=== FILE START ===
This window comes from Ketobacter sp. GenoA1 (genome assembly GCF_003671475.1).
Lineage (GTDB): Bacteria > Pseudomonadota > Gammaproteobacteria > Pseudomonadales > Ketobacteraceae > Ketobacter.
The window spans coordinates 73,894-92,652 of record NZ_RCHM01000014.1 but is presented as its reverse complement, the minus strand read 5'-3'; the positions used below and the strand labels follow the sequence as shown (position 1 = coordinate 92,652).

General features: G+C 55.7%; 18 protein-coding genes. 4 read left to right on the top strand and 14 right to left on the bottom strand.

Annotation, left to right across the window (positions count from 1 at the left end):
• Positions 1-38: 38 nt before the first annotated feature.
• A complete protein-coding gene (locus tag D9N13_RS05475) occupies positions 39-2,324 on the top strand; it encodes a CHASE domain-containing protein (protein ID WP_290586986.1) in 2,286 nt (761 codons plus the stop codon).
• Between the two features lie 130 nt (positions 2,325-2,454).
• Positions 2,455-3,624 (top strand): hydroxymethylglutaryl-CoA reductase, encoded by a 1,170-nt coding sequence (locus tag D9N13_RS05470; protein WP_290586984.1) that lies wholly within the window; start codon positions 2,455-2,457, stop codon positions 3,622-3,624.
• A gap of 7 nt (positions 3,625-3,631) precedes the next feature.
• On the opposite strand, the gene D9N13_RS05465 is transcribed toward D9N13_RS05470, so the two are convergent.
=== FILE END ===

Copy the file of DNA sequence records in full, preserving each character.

This window comes from Ketobacter sp. GenoA1 (genome assembly GCF_003671475.1).
Lineage (GTDB): Bacteria > Pseudomonadota > Gammaproteobacteria > Pseudomonadales > Ketobacteraceae > Ketobacter.
The window spans coordinates 73,894-92,652 of record NZ_RCHM01000014.1 but is presented as its reverse complement, the minus strand read 5'-3'; the positions used below and the strand labels follow the sequence as shown (position 1 = coordinate 92,652).

General features: G+C 55.7%; 18 protein-coding genes. 4 read left to right on the top strand and 14 right to left on the bottom strand.

Annotation, left to right across the window (positions count from 1 at the left end):
• Positions 1-38: 38 nt before the first annotated feature.
• A complete protein-coding gene (locus tag D9N13_RS05475) occupies positions 39-2,324 on the top strand; it encodes a CHASE domain-containing protein (protein ID WP_290586986.1) in 2,286 nt (761 codons plus the stop codon).
• Between the two features lie 130 nt (positions 2,325-2,454).
• Positions 2,455-3,624 (top strand): hydroxymethylglutaryl-CoA reductase, encoded by a 1,170-nt coding sequence (locus tag D9N13_RS05470; protein WP_290586984.1) that lies wholly within the window; start codon positions 2,455-2,457, stop codon positions 3,622-3,624.
• A gap of 7 nt (positions 3,625-3,631) precedes the next feature.
• On the opposite strand, the gene D9N13_RS05465 is transcribed toward D9N13_RS05470, so the two are convergent.